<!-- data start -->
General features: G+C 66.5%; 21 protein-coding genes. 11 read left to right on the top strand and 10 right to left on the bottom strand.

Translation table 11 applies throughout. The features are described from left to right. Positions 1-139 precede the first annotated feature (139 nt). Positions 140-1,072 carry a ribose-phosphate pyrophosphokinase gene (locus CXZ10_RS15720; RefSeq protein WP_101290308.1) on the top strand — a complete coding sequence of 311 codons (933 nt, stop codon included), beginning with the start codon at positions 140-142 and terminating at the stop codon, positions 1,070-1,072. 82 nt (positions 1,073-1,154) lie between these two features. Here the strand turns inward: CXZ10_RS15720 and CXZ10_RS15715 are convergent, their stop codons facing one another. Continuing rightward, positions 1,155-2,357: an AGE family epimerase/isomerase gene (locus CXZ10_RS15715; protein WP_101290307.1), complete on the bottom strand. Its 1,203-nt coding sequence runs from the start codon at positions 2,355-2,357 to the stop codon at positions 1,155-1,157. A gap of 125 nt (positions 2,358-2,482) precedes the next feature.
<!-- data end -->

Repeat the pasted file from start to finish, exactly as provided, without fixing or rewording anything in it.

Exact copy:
General features: G+C 66.5%; 21 protein-coding genes. 11 read left to right on the top strand and 10 right to left on the bottom strand.

Translation table 11 applies throughout. The features are described from left to right. Positions 1-139 precede the first annotated feature (139 nt). Positions 140-1,072 carry a ribose-phosphate pyrophosphokinase gene (locus CXZ10_RS15720; RefSeq protein WP_101290308.1) on the top strand — a complete coding sequence of 311 codons (933 nt, stop codon included), beginning with the start codon at positions 140-142 and terminating at the stop codon, positions 1,070-1,072. 82 nt (positions 1,073-1,154) lie between these two features. Here the strand turns inward: CXZ10_RS15720 and CXZ10_RS15715 are convergent, their stop codons facing one another. Continuing rightward, positions 1,155-2,357: an AGE family epimerase/isomerase gene (locus CXZ10_RS15715; protein WP_101290307.1), complete on the bottom strand. Its 1,203-nt coding sequence runs from the start codon at positions 2,355-2,357 to the stop codon at positions 1,155-1,157. A gap of 125 nt (positions 2,358-2,482) precedes the next feature.